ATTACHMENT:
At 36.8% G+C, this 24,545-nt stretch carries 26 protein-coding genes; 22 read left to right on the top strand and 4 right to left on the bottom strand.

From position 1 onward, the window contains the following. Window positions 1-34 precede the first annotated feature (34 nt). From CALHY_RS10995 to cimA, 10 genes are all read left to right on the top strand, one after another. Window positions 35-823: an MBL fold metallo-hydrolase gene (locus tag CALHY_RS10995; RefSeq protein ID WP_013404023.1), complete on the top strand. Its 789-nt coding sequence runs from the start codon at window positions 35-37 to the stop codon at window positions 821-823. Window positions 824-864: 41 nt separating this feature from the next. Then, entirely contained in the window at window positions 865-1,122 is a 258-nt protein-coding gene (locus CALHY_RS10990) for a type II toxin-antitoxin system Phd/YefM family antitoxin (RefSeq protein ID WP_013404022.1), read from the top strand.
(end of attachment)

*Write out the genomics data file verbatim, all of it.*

At 36.8% G+C, this 24,545-nt stretch carries 26 protein-coding genes; 22 read left to right on the top strand and 4 right to left on the bottom strand.

From position 1 onward, the window contains the following. Window positions 1-34 precede the first annotated feature (34 nt). From CALHY_RS10995 to cimA, 10 genes are all read left to right on the top strand, one after another. Window positions 35-823: an MBL fold metallo-hydrolase gene (locus tag CALHY_RS10995; RefSeq protein ID WP_013404023.1), complete on the top strand. Its 789-nt coding sequence runs from the start codon at window positions 35-37 to the stop codon at window positions 821-823. Window positions 824-864: 41 nt separating this feature from the next. Then, entirely contained in the window at window positions 865-1,122 is a 258-nt protein-coding gene (locus CALHY_RS10990) for a type II toxin-antitoxin system Phd/YefM family antitoxin (RefSeq protein ID WP_013404022.1), read from the top strand.